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FOREST SERVICE, BLM ISSUE PLAN TO ELIMINATE FERAL PIGS WITH HELICOPTER HUNTING, TRAPS AND DOGS

Public has until July 18 to submit comments

June 24, 2012 (San Diego)--Cleveland National Forest (CNF) and the Bureau of Land Management (BLM) have released an Environmental Assessment (EA) for feral pig management on public lands in San Diego, Riverside and Orange Counties, as well as on the Capitan Grande Indian Reservation.

Feral pigs, which are not native to our region, have caused extensive damage by rooting that destroys riparian waterways, habitat and forage for wildlife. The plan includes 600,000 acres of public lands, including many in East County.

ANIMAL RIGHTS ACTIVISTS PROTEST PLAN TO ERADICATE WILD PIGS LOCALLY

 

April 1, 2012 (San Diego’s East County) – Activists have voiced outrage over the U.S. Forest Service’s announced  plans to use helicopters to shoot  the growing feral pig population running wild across rural East County. Now, a grassroots organization known as Save Our Wild Pigs Action Committee (SOWPAC) has announced plans to rescue the imperiled swine.

“This is a ham-handed and heartless scheme to eradicate these animals,” said Wanda Hogg, SOWPAC spokesperson, who asked her her face not be shown.  “SOWPAC’s mission is to rescue these wild pigs instead.”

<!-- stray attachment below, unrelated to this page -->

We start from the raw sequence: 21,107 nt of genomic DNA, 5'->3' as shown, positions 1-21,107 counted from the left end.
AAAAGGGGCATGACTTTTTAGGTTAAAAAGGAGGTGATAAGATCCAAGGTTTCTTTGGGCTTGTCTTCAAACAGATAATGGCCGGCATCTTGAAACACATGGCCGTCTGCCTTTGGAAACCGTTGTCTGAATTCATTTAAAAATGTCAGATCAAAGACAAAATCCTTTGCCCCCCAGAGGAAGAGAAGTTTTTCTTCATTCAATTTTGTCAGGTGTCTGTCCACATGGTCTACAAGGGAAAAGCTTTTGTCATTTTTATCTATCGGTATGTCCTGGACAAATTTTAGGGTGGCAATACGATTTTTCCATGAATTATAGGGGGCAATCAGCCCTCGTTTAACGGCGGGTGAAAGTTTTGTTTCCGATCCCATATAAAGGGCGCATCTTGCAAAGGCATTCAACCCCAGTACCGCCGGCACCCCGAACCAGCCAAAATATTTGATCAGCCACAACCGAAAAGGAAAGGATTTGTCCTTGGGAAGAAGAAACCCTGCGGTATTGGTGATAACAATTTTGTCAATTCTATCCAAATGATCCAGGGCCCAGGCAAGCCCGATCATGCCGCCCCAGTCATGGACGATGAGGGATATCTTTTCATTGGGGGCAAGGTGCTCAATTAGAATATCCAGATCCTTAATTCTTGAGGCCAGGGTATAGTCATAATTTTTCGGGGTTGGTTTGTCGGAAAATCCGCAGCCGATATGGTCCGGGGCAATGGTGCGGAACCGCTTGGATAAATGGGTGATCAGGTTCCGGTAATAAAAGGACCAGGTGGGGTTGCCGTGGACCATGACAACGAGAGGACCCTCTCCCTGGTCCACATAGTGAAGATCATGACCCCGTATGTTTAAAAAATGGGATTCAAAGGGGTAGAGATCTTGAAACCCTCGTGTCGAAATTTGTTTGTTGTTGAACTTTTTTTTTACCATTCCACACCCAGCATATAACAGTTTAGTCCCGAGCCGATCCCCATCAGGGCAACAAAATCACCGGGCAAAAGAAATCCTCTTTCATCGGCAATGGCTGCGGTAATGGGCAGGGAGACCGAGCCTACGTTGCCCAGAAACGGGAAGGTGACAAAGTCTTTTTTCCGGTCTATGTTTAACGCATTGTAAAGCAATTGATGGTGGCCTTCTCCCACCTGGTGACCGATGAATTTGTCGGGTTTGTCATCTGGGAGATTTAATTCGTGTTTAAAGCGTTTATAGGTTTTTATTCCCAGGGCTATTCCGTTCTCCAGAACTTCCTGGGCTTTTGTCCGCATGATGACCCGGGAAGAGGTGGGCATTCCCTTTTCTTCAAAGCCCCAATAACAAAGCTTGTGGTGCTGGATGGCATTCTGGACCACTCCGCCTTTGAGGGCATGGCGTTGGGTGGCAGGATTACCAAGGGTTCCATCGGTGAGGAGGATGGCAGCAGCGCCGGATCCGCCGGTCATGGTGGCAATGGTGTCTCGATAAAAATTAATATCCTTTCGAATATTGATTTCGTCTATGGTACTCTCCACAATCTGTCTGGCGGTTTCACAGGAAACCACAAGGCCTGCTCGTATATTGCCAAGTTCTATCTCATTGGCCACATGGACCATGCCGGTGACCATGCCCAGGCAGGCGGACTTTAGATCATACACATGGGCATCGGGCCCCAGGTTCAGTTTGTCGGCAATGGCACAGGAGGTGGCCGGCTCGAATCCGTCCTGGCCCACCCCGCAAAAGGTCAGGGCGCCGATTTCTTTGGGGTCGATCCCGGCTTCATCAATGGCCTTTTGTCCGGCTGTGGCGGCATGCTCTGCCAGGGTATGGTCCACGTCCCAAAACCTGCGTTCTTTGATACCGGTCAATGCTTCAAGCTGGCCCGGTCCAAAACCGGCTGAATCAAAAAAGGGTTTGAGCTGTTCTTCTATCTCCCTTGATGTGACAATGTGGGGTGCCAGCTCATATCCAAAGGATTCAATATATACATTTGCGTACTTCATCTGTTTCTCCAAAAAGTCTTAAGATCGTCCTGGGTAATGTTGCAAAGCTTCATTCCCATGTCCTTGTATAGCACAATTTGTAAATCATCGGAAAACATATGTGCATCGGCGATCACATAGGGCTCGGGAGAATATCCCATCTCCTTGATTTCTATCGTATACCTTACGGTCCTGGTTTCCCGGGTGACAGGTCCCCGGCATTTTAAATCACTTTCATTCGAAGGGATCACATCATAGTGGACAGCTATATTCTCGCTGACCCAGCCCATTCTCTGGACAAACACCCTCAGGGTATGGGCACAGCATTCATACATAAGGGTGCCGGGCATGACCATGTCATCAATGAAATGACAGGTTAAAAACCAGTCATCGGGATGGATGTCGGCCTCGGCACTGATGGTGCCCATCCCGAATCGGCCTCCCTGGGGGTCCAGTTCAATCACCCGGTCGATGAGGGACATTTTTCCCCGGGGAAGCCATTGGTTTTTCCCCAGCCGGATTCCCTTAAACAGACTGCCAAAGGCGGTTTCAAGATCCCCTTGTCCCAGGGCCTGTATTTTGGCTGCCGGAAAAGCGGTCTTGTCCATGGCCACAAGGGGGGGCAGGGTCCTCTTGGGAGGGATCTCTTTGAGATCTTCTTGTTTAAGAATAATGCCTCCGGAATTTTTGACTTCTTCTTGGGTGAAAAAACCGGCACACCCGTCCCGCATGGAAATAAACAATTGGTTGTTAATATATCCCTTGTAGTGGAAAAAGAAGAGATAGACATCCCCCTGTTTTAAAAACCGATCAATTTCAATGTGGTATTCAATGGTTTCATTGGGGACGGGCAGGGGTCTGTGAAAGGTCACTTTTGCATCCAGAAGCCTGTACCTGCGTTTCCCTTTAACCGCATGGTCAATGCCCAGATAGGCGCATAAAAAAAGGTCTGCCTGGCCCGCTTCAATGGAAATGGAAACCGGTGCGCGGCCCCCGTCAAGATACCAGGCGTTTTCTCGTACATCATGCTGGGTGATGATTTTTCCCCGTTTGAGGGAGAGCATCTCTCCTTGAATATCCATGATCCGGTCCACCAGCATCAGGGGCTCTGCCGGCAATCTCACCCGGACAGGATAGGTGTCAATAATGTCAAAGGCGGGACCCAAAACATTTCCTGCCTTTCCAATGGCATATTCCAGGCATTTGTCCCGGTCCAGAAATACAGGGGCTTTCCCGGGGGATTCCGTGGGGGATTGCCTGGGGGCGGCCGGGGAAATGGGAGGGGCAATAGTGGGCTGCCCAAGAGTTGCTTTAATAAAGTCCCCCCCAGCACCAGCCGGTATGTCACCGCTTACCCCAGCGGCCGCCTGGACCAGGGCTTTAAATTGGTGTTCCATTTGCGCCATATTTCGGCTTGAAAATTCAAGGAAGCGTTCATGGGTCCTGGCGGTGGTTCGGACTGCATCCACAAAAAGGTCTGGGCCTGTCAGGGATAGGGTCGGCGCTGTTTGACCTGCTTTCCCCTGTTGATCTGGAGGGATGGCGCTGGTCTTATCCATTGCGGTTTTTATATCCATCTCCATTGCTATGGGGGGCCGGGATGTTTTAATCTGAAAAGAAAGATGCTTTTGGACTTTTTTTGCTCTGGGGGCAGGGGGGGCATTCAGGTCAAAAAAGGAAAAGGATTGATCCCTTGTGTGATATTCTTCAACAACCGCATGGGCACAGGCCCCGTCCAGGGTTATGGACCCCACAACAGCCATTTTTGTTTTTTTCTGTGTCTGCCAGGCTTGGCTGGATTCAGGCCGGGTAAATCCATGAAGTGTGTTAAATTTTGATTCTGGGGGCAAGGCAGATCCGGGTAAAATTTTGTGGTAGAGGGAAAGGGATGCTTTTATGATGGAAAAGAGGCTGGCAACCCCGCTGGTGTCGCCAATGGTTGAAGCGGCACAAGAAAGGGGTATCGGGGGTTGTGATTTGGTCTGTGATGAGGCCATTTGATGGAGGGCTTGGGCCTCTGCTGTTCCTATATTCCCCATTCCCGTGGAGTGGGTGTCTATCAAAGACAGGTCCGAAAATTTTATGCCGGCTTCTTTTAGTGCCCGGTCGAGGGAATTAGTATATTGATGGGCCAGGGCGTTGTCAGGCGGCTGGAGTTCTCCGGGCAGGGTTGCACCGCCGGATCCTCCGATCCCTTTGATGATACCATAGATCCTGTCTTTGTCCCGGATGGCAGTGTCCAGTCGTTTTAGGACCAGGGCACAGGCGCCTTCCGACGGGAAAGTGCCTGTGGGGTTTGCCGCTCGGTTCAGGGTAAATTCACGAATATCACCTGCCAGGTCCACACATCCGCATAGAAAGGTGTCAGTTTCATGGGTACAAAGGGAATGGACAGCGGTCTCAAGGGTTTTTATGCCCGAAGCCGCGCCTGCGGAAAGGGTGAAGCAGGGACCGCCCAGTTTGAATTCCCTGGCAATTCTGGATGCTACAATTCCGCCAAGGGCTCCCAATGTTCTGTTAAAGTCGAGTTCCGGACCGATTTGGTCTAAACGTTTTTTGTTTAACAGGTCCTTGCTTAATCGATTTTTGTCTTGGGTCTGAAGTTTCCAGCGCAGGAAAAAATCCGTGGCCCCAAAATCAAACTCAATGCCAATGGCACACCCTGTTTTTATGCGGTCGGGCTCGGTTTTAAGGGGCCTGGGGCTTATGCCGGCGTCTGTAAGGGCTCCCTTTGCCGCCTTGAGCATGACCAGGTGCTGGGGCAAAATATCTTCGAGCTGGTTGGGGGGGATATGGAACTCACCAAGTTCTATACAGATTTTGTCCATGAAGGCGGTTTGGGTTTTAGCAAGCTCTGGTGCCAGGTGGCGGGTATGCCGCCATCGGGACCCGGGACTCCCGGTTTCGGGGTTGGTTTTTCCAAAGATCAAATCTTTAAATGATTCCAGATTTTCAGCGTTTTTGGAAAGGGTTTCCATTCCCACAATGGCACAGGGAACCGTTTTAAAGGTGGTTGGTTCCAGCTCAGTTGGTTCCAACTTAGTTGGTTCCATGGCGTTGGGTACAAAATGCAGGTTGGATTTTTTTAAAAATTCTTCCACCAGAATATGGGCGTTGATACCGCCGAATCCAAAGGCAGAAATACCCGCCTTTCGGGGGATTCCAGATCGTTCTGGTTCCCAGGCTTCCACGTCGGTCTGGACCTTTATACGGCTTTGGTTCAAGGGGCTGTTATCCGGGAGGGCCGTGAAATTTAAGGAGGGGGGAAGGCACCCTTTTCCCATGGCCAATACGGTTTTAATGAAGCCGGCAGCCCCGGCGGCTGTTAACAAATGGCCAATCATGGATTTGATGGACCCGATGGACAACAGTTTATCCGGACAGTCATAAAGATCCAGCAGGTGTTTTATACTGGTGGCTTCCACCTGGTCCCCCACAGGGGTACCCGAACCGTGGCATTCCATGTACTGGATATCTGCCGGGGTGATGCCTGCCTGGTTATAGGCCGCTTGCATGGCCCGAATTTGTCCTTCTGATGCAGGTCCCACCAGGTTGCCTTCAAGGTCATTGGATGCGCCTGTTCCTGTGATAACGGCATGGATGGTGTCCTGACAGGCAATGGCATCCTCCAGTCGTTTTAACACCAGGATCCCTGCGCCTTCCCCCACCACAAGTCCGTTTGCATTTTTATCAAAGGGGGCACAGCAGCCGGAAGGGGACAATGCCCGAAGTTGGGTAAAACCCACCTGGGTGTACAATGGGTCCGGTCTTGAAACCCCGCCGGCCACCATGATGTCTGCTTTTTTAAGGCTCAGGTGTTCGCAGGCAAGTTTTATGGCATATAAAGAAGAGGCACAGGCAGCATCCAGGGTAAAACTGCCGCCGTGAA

EAST OF THE LINE: FIRING BACK AT BORDER FIRE, ROOTING OUT WILD PIGS, & A GARDEN PARTY IN POTRERO

By Billie Jo Jannen

 

Firefighters shoot back at border fire

 

September 29, 2010 (San Diego’s East County) -- A Mexican fire that threatened the border area between Castle Rock and Bell Valley over the weekend was turned back handily at the border fence Sunday night by a line of firefighters armed with a variety of ignition devices.

 

That’s right—I said ignition devices.

RUNNING WILD IN EAST COUNTY: FERAL PIGS A GROWING PROBLEM

 

March 31, 2010 (San Diego’s East County) – It's hog heaven in East County. Wild boars and sows have startled horses, hikers and residents in Alpine, Ramona, Poway and other backcountry areas in recent months. A Fish and Game expert estimates there may be as many as 200 to 300 feral hogs rooting their way across East County, the Union-Tribune reported yesterday.

 

But while bacon-on-the-hoof may provide tempting targets for hunters, the non-native species poses threats to agriculture, livestock and the environment, also raising potential human health and safety issues.

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